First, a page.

They raise their hands, beautiful hands, Hands that have known labor, have kneaded, Have created, have loved and been loved. Praying to the creator, a creator, Mother Nature, "End the storms. Save our brethren." And the clouds tower above them like city towers. From plenty, they sense the devastation, the need. Politicians storm the fortresses for a picture. They shout, "We are here with your relief." Paper towels tossed into a crowd who wish for Water, food, medicine, jobs, homes. The cleanup has begun, with a single roll of paper. Beautiful minds are shocked at the blatant Lack of care. The victims are brown, black, and white. They are a colorful mosaic, whirled and swirled by wind. Voices come through the air, the web, the functions of of which convey disbelief, horror, future action. But for luck, there walk we in similar straits. Caring is call to action. Share, share alike, give. From coast to island to coast the storms remain. You only have a short time to build. Build. A legacy is formed by the footsteps you leave. I step in my ancestors steps. "Here is a broom, I will sweep. A mop, I will scrub. Soap to wash.. The bitter taste of anguish, in the mouths. Eyes that Pierce though miles away. Stories that will be told to Grandchildren, of the great storm, of a roll of paper tossed.
“What is it?”
The walls were silent. The steps were worn with a banister of varniducshed pine. Lights shone to light the corners and to keep the shadows of the past at bay. Humanity had lived here for a very long time. The garden at the top of the stairs had see lovers come and go, hidden from their chaperones by windows and a willingness to not see certain things that would make life uncomfortable under ground. Life here was cool, but not chilly. Life was quiet without being unbearable. Life was vented so that even in times of trial, the air with the fresh smell of flowers or snow would flow down to those held beneath.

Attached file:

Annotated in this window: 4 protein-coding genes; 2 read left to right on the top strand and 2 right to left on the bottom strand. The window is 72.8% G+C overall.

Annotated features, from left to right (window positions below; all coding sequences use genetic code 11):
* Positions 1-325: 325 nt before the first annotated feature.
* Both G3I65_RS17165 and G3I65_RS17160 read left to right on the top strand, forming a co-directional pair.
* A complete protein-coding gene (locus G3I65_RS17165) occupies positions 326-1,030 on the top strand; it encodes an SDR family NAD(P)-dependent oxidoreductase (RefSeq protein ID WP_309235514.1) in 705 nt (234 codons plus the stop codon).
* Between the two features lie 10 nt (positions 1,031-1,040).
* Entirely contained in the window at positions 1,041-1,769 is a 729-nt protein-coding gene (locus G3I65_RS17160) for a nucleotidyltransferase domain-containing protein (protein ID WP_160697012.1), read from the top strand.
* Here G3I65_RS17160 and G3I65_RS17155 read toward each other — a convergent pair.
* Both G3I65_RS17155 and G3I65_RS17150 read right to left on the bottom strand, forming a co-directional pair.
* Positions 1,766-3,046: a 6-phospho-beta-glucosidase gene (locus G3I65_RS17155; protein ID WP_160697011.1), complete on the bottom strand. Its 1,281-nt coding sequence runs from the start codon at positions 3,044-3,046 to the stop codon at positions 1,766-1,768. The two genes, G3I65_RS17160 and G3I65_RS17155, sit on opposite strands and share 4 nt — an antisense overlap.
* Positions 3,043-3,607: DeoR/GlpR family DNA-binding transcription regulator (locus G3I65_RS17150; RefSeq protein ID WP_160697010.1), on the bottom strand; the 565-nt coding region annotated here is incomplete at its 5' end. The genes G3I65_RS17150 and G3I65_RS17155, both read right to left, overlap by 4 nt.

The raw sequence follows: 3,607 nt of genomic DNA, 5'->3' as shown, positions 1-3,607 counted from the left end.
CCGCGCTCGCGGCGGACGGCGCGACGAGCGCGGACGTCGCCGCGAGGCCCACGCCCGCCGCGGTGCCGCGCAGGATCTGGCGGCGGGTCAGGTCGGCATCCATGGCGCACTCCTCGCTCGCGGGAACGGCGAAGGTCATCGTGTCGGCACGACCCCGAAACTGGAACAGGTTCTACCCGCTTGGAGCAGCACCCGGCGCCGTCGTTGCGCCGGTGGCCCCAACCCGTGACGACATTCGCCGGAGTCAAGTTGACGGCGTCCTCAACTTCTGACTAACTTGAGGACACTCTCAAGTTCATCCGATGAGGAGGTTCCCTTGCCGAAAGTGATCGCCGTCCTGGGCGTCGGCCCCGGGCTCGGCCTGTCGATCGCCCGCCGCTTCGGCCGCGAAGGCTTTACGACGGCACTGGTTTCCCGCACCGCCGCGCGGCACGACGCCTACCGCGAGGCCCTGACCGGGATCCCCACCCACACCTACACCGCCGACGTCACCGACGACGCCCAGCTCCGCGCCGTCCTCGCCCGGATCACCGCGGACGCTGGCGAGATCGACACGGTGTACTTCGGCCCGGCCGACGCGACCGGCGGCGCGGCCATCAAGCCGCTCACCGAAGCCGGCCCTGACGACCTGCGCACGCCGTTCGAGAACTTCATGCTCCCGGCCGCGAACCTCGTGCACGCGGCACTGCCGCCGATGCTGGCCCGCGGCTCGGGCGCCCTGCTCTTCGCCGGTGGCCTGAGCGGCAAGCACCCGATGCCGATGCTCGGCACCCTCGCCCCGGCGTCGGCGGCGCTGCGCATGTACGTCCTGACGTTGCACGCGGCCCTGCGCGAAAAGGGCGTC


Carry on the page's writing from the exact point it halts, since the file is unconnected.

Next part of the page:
Two sisters walked along the path, moving awkward students before them. Fall was a good time to move briskly through books of knowledge. It kept the students and faculty from being distracted by the uncertainty of winter. The stores from the summer’s harvest rewarded the community at dawn and dusk. Evenings flowed into music, drama and literature. Mornings were resplendent with the study of science and the explosions that sometimes resounded. History, mathematics and languages filled the afternoon, puffing student’s chests out and egos up.
“What is it?” An eight year old child peeked down the hallway at the courtyard. Her brother pulled his jacket close and then buttoned her coat.
“Shh, don’t make any noise. We’ll be heard.”
The sound of metallic doors slamming and booted feet marching filled the hallway. The children were lucky, no one had entered the hallway yet or looked in their direction. The boy pulled the girl backward, away from the light, away from the sound, away from the marching feet. They couldn’t avoid the speakers that blared.
“All persons are required to move promptly to the courtyard to begin deportation screening. Any person avoiding screening will be subject to arrest and prosecution for violation of the Homeland Security Act.”
“Children, come away. Come away now.”
Holding hands tightly, the children followed Sister Cecelia into the dark. As the Sister moved them into obscurity, the sound of gunfire filled the courtyard.